The Big Bang Theory (Family Guy)

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"The Big Bang Theory"
Family Guy episode
Episode no.Season 9
Episode 16
Directed byDominic Polcino
Written byDavid A. Goodman
Production code8ACX18
Original air dateMay 8, 2011
Guest appearance(s)
Episode chronology
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Family Guy (season 9)
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"The Big Bang Theory" is the 16th episode of the ninth season of the animated comedy series Family Guy. It aired on Fox in the United States on May 8, 2011.[1] This episode follows Stewie and Brian on their quest to stop Stewie's evil half-brother Bertram from going back in time to the Renaissance period and killing Leonardo da Vinci, who is a part of Stewie's ancestry, in order to prevent Stewie's existence.

The episode was written by David A. Goodman and directed by Dominic Polcino.


After failing to make a good comeback joke against Brian, Stewie goes back in time to redo it, before continually messing around with Brian. Eventually, Brian catches him inside the time machine. In fighting over its controls, they are accidentally transported out of the space-time continuum, where the laws of physics do not apply and where the return pad cannot get them home. Stewie decides to take a risky effort to overload his return pad to bounce them back into the space-time continuum. Stewie later determines that he was the cause of the Big Bang, because the background radiation that created the universe matches the signature of his return pad all due to the temporal predestination paradox causality loop.

When Stewie obtains his plutonium to power the return pad, Bertram learns of the time machine and sneaks into the Griffin house to kill Stewie's ancestor in order to prevent him from ever being born. Unfortunately, as Stewie and Brian discover, by preventing the former from being born, then Stewie would not have been able to start the Big Bang, thereby creating a paradox that begins to wipe everything from existence. Stewie explains this to Brian and says that they will have only one shot at getting back to the present since Bertram took the return pad with him. Brian and Stewie then go back to fifteen minutes before Bertram arrives in the past to stop him from killing Stewie's ancestor, revealed to be Leonardo da Vinci. Stewie guesses that given that he and Bertram share the same father but have different mothers, Leonardo must be an ancestor from Lois's side of the family or else Bertram would be erasing himself as well if he killed Leonardo.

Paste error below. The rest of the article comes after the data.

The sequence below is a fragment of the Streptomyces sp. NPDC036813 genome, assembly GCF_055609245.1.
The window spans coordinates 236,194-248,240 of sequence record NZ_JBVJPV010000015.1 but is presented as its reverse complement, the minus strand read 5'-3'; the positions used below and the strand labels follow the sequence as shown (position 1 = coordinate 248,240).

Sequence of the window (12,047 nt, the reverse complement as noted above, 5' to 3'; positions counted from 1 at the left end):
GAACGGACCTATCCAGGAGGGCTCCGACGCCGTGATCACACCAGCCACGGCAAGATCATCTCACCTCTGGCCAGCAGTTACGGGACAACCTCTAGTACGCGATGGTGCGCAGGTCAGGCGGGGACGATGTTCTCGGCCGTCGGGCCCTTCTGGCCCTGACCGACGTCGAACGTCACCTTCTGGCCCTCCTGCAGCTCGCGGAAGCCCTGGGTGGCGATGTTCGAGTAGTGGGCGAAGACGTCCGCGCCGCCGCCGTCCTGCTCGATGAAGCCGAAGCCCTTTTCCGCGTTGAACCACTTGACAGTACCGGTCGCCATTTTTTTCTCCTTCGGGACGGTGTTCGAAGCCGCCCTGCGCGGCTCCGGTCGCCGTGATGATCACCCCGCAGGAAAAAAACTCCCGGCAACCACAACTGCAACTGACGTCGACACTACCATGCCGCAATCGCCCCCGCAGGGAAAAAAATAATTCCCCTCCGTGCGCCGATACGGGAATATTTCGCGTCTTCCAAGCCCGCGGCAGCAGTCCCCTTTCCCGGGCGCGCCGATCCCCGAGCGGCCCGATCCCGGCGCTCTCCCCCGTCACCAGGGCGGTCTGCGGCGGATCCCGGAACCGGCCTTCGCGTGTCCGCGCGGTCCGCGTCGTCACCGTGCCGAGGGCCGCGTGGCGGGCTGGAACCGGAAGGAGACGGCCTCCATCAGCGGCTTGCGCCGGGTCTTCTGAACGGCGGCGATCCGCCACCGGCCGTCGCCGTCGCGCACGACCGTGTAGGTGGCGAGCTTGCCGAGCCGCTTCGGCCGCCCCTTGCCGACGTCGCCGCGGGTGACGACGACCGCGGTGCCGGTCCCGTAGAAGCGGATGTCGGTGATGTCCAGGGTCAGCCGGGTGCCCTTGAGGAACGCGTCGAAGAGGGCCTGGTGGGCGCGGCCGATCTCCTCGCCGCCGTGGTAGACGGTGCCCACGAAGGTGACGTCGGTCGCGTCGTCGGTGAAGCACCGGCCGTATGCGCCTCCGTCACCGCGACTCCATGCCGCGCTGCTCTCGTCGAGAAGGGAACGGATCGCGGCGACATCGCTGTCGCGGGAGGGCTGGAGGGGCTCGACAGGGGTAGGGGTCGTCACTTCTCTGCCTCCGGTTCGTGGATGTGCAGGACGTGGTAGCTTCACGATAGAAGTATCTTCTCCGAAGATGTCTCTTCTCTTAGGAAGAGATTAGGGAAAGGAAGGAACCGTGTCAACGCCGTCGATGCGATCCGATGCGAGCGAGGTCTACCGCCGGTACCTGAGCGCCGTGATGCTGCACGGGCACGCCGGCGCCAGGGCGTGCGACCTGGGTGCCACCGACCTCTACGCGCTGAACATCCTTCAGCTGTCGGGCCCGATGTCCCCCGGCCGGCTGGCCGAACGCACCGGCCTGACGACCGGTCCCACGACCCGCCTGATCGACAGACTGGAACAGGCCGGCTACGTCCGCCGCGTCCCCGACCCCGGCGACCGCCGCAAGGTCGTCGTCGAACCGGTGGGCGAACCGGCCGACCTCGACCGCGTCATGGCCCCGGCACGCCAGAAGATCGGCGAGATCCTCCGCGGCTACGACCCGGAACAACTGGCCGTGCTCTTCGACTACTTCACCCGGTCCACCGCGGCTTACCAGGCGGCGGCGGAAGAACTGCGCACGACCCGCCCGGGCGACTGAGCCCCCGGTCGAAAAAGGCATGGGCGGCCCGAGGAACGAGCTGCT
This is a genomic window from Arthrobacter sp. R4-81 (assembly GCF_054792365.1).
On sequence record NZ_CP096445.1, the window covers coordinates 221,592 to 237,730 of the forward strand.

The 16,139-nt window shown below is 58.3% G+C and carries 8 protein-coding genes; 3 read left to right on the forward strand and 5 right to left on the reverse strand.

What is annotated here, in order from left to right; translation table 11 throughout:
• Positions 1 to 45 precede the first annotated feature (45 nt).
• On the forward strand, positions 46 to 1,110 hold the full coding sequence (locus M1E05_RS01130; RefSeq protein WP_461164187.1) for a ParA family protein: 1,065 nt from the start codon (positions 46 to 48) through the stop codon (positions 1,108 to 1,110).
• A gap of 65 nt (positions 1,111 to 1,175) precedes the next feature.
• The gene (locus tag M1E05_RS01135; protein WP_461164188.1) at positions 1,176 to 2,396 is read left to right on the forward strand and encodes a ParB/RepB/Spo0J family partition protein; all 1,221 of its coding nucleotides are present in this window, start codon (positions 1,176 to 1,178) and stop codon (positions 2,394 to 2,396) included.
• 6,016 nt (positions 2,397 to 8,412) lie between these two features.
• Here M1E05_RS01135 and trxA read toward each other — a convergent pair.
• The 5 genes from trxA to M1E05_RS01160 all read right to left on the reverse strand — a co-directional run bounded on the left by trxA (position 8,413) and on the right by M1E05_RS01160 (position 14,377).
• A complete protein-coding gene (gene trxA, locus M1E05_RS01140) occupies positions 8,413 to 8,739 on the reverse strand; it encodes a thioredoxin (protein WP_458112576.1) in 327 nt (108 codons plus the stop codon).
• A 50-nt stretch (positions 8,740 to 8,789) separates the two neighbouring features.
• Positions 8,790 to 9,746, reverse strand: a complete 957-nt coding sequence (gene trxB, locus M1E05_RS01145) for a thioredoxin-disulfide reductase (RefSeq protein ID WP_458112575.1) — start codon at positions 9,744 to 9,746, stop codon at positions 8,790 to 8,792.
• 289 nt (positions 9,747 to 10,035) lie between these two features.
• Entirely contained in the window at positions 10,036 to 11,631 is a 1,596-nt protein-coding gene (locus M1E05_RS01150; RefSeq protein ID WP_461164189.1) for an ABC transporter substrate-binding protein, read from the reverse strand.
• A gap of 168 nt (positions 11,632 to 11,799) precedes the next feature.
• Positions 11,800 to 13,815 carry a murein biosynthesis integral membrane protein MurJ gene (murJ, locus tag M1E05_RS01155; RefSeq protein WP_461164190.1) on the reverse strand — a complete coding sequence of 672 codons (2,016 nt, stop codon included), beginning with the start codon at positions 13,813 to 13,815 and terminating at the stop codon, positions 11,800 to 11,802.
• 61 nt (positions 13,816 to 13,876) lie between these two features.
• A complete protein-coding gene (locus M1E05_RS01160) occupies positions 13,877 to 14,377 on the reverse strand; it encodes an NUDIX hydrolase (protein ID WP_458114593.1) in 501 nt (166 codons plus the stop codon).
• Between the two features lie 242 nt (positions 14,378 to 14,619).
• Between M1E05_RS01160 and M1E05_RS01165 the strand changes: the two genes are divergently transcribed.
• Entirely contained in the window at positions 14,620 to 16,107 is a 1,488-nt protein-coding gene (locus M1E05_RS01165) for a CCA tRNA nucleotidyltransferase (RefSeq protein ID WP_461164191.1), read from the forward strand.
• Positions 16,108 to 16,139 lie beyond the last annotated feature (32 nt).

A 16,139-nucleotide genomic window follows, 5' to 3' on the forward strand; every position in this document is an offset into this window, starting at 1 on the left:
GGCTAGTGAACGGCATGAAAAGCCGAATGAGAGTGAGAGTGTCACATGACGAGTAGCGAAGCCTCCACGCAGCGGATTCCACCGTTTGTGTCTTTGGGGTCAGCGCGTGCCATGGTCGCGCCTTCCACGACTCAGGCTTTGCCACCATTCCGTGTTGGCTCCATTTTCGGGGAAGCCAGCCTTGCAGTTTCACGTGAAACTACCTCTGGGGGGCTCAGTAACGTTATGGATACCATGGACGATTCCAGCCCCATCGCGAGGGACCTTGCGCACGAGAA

When Bertram arrives in the past, he throws a knife at Leonardo, forcing Stewie to block the attack. Stewie then tries to kill Bertram with the knife but Bertram hits Stewie before he could do so. He then uses Leonardo's winged flying machine to fly away. Since Stewie needs the return pad to get back to the present, he uses Leonardo's ornithopter to chase Bertram, and ends up battling in midair with him. Stewie shoots a magnetic missile at Bertram but he jumps out of Leonardo da Vinci's invention and activates his parachute so he can safely fall to the ground. Bertram takes a crossbow and has Stewie, Brian, and Leonardo at an arrow point. Stewie tells Bertram that he created the universe and that if he is erased, the entire universe will disappear forever. But Bertram says that to him, erasing Stewie is worth destroying the universe and shoots Leonardo in the chest. In rage, Stewie grabs the crossbow and shoots his brother in the chest and head, killing him.